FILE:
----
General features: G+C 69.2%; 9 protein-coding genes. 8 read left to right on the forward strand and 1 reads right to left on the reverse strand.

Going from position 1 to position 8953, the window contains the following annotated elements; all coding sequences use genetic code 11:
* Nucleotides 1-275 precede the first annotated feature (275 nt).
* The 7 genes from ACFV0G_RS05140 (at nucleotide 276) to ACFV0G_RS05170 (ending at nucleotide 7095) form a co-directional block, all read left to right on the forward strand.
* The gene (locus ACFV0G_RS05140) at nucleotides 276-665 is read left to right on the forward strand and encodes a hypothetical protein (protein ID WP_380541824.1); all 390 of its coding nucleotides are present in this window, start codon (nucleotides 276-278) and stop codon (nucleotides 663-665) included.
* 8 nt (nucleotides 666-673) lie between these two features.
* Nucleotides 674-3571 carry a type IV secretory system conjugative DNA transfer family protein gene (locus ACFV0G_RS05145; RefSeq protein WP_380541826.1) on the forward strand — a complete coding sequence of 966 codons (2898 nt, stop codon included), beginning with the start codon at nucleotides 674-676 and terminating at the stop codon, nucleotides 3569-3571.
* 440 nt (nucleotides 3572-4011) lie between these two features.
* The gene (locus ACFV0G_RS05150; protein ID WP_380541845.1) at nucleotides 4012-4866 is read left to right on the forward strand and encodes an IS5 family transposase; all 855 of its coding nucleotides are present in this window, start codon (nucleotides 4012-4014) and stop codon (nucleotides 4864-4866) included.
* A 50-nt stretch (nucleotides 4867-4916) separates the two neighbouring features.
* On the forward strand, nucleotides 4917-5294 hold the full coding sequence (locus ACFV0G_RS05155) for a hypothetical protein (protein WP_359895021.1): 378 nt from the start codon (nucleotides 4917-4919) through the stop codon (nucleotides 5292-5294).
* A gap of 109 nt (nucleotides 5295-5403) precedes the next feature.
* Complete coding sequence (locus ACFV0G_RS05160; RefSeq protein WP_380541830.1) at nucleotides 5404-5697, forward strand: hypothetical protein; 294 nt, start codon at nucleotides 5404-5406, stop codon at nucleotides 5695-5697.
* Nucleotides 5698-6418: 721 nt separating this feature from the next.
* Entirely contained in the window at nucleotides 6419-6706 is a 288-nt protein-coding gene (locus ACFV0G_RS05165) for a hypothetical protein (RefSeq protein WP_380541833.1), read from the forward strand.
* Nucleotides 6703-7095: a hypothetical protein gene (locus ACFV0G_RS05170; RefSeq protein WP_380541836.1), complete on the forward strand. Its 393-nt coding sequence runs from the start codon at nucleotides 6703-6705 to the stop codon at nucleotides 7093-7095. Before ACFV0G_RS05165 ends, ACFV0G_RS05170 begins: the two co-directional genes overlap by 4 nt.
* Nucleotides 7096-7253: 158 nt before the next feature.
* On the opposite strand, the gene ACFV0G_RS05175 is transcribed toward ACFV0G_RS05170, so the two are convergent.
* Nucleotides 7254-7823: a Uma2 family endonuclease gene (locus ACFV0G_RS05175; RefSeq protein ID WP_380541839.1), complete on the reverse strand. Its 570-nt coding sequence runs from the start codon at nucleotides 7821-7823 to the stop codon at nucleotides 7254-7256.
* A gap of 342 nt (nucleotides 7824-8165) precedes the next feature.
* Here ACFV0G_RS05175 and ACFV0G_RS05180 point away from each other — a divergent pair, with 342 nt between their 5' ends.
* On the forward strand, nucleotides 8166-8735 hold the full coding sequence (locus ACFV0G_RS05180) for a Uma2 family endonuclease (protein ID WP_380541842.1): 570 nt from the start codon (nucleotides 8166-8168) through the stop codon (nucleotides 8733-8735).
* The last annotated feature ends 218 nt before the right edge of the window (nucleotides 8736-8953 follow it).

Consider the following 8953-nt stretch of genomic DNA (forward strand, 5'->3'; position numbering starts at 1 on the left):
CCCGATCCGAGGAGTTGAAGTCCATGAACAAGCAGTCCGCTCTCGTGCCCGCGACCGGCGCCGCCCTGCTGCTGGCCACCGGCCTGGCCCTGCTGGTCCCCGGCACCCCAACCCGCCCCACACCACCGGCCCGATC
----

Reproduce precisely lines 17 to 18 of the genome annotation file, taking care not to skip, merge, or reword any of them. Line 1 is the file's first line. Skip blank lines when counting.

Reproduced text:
* Nucleotides 7096-7253: 158 nt before the next feature.
* On the opposite strand, the gene ACFV0G_RS05175 is transcribed toward ACFV0G_RS05170, so the two are convergent.